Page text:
Fluid screeningA mini Pansep screen may be used for recovery of drilling fluids. In order to use the screen for this service, the unit must be configured so that no dilution of drilling fluid occurs through the washing system.
The process configuration required for screening drilling fluids is detailed in Fig. 8 [54,080 bytes]. Drilling fluids are fed to the top screen pass after the steel mesh has been washed with wash water. Wash water sprays are mounted above and below the top pass screening level to promote undersize screening efficiency.
A solids lifter or riffle allows dry oversize solids (maximum 3% w/w free moisture) to be obtained. Wrappers or knockers located at the oversize solids discharge end minimize solids holdup on the underside of the mesh of the return pass. An air knife can also be installed for solids removal.
Steam and air blowing features can also be provided for removal of adhered low pour point oil and to reduce the moisture content of oversize solids. The undersize stream discharges into a launder box, which is provided with an overflow partition plate to segregate the liquid portion from the mesh-cleaning section. This stream may have trace amounts of oversize solids.
Liquid from the pump box is pumped to a hydrocyclone, removing any trace of oversize solids originating from the topside pass mesh-cleaning operation. Oversize solids that are removed are fed to the top of the screen.
The hydrocyclone produces recycle wash water for the spray bars. Available spray nozzle orifice sizes are 0.4 to 4 mm in diameter, accounting for the varying water quality residual undersize solids.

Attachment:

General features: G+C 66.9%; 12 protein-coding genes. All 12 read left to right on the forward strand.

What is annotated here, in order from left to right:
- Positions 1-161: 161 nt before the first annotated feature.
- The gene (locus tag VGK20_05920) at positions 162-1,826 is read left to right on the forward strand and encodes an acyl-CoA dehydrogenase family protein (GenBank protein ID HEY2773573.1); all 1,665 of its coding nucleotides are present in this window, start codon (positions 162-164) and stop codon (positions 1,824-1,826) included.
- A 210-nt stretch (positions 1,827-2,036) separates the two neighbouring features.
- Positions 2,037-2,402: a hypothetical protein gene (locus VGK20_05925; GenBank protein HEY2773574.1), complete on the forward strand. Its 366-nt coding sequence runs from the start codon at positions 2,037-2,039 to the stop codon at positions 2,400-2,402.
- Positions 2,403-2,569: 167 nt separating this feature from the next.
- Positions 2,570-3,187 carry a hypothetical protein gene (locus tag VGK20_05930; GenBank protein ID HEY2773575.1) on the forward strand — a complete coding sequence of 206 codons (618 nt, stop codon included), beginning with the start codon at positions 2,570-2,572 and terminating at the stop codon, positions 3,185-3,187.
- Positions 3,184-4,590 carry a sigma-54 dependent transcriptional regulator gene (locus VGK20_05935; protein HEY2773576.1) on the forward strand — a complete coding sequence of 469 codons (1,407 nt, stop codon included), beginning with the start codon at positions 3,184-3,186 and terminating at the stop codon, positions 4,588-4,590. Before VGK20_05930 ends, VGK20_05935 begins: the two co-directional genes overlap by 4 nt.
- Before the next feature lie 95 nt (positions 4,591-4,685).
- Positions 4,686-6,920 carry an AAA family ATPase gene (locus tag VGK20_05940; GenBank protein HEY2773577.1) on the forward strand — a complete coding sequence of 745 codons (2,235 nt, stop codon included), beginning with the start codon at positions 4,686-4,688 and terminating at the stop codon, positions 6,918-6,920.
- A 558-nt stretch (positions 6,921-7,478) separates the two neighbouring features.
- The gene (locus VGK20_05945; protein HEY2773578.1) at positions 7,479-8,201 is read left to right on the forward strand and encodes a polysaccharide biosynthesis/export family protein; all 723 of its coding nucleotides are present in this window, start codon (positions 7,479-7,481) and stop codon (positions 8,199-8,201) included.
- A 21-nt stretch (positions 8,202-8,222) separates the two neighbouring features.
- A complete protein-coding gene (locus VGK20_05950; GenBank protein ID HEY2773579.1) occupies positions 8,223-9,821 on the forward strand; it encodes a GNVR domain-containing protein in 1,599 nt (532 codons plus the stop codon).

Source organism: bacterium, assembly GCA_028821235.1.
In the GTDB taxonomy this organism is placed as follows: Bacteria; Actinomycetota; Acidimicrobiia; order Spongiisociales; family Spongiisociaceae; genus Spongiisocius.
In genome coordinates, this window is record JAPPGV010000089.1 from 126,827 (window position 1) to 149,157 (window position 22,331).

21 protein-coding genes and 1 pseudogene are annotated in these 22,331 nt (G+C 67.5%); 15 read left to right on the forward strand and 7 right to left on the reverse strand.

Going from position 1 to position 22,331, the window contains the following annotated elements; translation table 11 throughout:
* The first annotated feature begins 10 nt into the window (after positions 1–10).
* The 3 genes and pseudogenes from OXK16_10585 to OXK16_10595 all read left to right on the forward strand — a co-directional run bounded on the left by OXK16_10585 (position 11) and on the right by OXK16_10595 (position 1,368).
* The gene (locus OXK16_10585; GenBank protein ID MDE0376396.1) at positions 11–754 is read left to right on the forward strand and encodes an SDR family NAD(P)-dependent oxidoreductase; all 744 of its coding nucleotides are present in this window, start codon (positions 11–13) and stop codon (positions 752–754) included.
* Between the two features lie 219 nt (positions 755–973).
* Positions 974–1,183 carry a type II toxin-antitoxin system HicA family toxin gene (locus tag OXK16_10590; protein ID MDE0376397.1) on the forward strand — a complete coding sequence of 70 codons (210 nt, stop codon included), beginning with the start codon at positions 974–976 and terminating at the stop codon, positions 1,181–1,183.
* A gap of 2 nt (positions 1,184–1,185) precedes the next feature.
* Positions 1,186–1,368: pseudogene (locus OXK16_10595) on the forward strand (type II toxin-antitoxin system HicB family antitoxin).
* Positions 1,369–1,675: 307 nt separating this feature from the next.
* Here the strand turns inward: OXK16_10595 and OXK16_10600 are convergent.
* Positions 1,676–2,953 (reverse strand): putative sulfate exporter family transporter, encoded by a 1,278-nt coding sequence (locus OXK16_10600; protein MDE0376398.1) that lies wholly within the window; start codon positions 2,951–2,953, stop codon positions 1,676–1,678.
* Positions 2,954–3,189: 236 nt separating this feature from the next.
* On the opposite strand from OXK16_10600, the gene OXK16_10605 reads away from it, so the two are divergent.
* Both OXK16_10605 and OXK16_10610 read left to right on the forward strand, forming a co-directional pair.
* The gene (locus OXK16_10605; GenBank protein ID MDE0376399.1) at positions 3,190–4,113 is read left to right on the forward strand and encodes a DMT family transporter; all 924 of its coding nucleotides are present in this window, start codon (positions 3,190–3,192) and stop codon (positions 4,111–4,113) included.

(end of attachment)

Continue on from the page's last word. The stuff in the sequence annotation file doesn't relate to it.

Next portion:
Recessed spray nozzles are lifted above the internal bottom of each spray bar. Each spray bar is equipped with an internal removable coarse strainer and a blow-down valve positioned at the end of the respective spray manifold, serving to remove any solids that might settle on the bottom of the spray bar after an extended time period.
Makeup water is added to compensate for downhole drilling fluid losses and solids makeup in the mud tank. As configured, the major advantages of using the screen include:
- Premesh cleaning prior to receiving the drill mud feed
- Optimizing retention time using a variable-speed drive
- Solids washing on the mesh resulting in increased screening efficiency.
Construction and maintenanceMesh-panel assemblies are currently constructed from stainless steel or carbon steel with or without rubber lining and plastic used for corrosive preventive measures. The mesh installed in the panels is composed of stainless steel.
Steel mesh is recommended over polyester mesh for the following reasons:
- Steel mesh has a 30% higher drainage rate.
- Steel mesh uses thinner wires to obtain equal strength and wear life; however, there is an increase in open area.
- Steel mesh is unaffected by lime (Ph of +10). Polyester life would be reduced to 2-3 weeks when the feed is highly alkaline.
- Polyamide stretches.
- Polypropylene is not resistant to abrasion.
- When steel mesh wears, the open area increases, whereas with polyester mesh, the open area decreases.
- Steel mesh apertures are more accurate.
- Plastic meshes, with the exception of polypropylene, are hydrophilic and reduce drainage rates.
- Steel mesh is neutral and drains faster than polyester mesh.
Mesh panels on a number of units have not been replaced for more than 9 months of continuous operation. Life expectancy of the steel mesh is improved by the removal of wear otherwise caused by vibration devices along with the elimination of any potential damage caused by operators trying to clean the mesh fixed within a frame.